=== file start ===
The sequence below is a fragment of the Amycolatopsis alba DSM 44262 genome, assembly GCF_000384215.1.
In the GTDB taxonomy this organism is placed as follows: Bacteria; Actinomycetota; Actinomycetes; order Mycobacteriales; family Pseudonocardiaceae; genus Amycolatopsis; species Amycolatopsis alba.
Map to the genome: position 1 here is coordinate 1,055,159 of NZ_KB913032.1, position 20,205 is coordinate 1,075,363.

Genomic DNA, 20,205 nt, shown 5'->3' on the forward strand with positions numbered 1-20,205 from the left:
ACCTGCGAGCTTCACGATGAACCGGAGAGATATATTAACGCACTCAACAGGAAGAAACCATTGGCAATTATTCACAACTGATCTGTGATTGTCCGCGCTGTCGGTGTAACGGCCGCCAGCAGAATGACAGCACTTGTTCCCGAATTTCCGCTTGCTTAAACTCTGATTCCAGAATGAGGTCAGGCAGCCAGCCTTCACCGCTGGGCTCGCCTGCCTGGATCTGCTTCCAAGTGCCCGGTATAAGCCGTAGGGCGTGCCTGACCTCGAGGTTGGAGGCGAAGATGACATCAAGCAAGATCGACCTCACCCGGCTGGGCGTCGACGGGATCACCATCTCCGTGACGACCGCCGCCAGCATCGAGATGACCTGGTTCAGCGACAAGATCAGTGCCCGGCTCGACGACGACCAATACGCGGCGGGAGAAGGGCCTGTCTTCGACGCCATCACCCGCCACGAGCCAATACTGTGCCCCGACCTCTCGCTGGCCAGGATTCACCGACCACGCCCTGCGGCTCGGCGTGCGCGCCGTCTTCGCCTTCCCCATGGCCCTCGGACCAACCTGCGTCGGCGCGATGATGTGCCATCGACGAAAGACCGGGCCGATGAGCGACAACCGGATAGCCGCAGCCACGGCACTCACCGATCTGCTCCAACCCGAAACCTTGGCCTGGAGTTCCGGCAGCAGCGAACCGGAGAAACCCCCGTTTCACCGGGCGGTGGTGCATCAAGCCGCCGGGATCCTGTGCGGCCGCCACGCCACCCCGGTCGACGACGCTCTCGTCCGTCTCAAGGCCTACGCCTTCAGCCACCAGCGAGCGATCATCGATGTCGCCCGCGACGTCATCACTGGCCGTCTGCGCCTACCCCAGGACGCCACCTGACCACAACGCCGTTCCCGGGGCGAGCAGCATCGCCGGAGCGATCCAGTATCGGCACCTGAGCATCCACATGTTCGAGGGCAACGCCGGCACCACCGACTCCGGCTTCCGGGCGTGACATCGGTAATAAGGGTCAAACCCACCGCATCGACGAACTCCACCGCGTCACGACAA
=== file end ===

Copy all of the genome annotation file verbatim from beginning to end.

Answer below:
The sequence below is a fragment of the Amycolatopsis alba DSM 44262 genome, assembly GCF_000384215.1.
In the GTDB taxonomy this organism is placed as follows: Bacteria; Actinomycetota; Actinomycetes; order Mycobacteriales; family Pseudonocardiaceae; genus Amycolatopsis; species Amycolatopsis alba.
Map to the genome: position 1 here is coordinate 1,055,159 of NZ_KB913032.1, position 20,205 is coordinate 1,075,363.

Genomic DNA, 20,205 nt, shown 5'->3' on the forward strand with positions numbered 1-20,205 from the left:
ACCTGCGAGCTTCACGATGAACCGGAGAGATATATTAACGCACTCAACAGGAAGAAACCATTGGCAATTATTCACAACTGATCTGTGATTGTCCGCGCTGTCGGTGTAACGGCCGCCAGCAGAATGACAGCACTTGTTCCCGAATTTCCGCTTGCTTAAACTCTGATTCCAGAATGAGGTCAGGCAGCCAGCCTTCACCGCTGGGCTCGCCTGCCTGGATCTGCTTCCAAGTGCCCGGTATAAGCCGTAGGGCGTGCCTGACCTCGAGGTTGGAGGCGAAGATGACATCAAGCAAGATCGACCTCACCCGGCTGGGCGTCGACGGGATCACCATCTCCGTGACGACCGCCGCCAGCATCGAGATGACCTGGTTCAGCGACAAGATCAGTGCCCGGCTCGACGACGACCAATACGCGGCGGGAGAAGGGCCTGTCTTCGACGCCATCACCCGCCACGAGCCAATACTGTGCCCCGACCTCTCGCTGGCCAGGATTCACCGACCACGCCCTGCGGCTCGGCGTGCGCGCCGTCTTCGCCTTCCCCATGGCCCTCGGACCAACCTGCGTCGGCGCGATGATGTGCCATCGACGAAAGACCGGGCCGATGAGCGACAACCGGATAGCCGCAGCCACGGCACTCACCGATCTGCTCCAACCCGAAACCTTGGCCTGGAGTTCCGGCAGCAGCGAACCGGAGAAACCCCCGTTTCACCGGGCGGTGGTGCATCAAGCCGCCGGGATCCTGTGCGGCCGCCACGCCACCCCGGTCGACGACGCTCTCGTCCGTCTCAAGGCCTACGCCTTCAGCCACCAGCGAGCGATCATCGATGTCGCCCGCGACGTCATCACTGGCCGTCTGCGCCTACCCCAGGACGCCACCTGACCACAACGCCGTTCCCGGGGCGAGCAGCATCGCCGGAGCGATCCAGTATCGGCACCTGAGCATCCACATGTTCGAGGGCAACGCCGGCACCACCGACTCCGGCTTCCGGGCGTGACATCGGTAATAAGGGTCAAACCCACCGCATCGACGAACTCCACCGCGTCACGACAA